Dell XPS 13 9360 Review


The DELL XPS 13 9360 is a very visually appealing laptop with its beautiful display and sleek body frame. This laptop weighs less than three pounds, which makes it one of the lightest laptops on the market, but it also comes at a hefty price tag. Known for its portability and brand name, is this a laptop that you should consider getting?




The first thing that will catch your attention when opening this laptop is its small profile. However, it makes no compromises on the performance. The model which I have been using is the i5 8th Gen with the Intel graphics card and the FHD screen. It does not lag or slow down when doing tasks, and the laptop so far hasn’t had any crash issues. The small frame makes it easy to carry compared to a typical laptop from a few years back, or even current-gen gaming laptops, and looking at the thinness of it makes you wonder how Dell managed to pull it off. It is quite simply the lightest laptop I own which makes it a joy to carry it around and open it more often wherever I am. The keyboard is surrounded by carbon-fiber material which will stain easily and makes the grease marks much more noticeable. It is easy to clean it off, and I have maintained it to look pretty clean so far, but it is an extra step that you have to do compared to other laptops if cleanliness is something that bothers you.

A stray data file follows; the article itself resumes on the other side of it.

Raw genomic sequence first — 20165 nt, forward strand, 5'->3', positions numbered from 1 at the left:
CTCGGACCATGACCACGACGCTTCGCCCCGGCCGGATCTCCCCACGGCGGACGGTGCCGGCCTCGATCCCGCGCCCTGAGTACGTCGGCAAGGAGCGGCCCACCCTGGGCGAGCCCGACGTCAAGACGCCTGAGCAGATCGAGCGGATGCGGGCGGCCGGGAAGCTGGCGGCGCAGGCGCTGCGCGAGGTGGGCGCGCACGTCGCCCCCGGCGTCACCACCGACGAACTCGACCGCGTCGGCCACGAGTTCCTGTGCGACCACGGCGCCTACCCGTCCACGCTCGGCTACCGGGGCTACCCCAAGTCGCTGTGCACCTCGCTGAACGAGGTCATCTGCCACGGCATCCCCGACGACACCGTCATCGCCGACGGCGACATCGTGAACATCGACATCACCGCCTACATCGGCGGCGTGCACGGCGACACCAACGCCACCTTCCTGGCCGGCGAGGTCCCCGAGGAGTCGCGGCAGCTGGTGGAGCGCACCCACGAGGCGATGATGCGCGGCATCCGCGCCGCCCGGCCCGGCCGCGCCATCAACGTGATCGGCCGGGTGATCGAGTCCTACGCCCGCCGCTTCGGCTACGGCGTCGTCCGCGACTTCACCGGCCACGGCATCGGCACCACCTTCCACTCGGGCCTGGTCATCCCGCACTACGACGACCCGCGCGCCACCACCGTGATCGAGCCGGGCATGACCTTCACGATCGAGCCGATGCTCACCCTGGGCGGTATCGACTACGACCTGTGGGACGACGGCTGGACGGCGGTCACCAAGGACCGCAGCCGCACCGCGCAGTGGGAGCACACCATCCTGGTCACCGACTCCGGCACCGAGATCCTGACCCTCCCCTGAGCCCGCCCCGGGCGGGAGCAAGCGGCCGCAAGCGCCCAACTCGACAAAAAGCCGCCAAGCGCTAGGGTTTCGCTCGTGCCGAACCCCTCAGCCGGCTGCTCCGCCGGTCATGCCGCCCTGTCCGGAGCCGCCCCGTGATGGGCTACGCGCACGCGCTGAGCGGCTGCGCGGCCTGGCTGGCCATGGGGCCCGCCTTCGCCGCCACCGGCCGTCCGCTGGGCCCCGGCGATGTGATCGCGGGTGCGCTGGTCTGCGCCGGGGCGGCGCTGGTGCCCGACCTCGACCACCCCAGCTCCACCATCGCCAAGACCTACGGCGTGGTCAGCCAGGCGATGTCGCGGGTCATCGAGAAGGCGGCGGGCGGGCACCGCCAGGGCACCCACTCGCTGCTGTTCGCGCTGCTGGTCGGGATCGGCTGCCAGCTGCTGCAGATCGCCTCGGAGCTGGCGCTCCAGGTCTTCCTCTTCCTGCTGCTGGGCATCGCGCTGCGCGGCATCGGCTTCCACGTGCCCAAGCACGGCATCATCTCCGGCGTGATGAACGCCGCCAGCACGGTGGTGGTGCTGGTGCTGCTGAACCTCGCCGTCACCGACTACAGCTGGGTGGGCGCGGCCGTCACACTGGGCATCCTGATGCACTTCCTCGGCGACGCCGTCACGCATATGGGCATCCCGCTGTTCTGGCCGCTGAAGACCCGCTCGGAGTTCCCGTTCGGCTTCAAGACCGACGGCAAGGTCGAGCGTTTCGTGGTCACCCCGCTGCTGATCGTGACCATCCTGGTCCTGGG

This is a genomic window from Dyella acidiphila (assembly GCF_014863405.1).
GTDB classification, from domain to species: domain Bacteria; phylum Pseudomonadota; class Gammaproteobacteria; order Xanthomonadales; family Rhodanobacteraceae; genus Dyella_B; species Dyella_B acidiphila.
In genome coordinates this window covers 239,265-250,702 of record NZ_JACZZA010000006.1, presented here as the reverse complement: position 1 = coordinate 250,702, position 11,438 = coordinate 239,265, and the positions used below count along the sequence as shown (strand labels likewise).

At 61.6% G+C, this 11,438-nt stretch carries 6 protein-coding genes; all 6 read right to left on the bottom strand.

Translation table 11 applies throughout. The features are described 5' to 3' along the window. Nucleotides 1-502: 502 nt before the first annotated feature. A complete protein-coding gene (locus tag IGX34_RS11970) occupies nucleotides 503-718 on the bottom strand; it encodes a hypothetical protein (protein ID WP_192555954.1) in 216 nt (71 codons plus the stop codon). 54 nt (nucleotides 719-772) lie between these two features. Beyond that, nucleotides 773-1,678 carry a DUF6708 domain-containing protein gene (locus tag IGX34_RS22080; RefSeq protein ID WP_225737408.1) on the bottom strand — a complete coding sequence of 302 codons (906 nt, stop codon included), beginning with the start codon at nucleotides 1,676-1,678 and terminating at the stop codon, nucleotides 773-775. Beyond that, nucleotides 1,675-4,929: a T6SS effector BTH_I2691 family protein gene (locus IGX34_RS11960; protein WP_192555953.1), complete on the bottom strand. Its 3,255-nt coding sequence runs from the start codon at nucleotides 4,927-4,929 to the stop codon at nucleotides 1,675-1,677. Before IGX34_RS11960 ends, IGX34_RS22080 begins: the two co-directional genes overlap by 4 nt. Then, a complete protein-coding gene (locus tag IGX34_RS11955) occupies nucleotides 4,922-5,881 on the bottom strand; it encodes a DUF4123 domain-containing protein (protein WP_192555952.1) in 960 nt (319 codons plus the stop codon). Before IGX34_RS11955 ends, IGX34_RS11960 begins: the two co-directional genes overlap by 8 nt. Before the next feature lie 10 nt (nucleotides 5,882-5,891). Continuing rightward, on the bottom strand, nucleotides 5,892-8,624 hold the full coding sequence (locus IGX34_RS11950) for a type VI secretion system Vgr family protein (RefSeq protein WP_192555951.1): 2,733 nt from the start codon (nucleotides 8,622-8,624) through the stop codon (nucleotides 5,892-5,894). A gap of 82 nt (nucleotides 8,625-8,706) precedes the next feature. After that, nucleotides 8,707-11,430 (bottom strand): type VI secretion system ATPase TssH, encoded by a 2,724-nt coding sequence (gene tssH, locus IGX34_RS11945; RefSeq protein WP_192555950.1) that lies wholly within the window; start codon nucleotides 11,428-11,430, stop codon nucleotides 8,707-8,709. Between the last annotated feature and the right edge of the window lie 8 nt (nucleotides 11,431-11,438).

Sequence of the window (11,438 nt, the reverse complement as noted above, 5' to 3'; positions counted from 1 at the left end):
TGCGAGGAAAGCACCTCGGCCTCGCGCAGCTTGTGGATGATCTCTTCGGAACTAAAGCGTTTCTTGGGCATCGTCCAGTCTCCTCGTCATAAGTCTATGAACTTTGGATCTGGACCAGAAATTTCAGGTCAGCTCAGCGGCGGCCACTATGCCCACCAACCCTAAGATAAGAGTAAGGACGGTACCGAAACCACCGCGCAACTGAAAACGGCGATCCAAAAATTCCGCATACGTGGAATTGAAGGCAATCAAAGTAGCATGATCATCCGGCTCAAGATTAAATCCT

However, the most eye-catching thing about this laptop is its almost edge-to-edge display, which Dell is calling the Infinity Display. The screen stretches virtually towards the end of the frame and leaves minimal bezel. While it does not provide a more considerable viewing experience like the Surface Laptop 2, it is the reason why this laptop can have such a small body. Not only that but for me, working with a screen like this was a joy, as large bezels on my previous laptop always annoyed me. The 1080p FHD was my preference because the FHD comes with a Matte screen, meaning reduced glare and no glossy finish. It makes it easier to use outside in the sun, and the 1080p panel consumes less battery than the 4k version. Moreover, for a laptop screen size this small, the bump up in resolution would not be that much noticeable.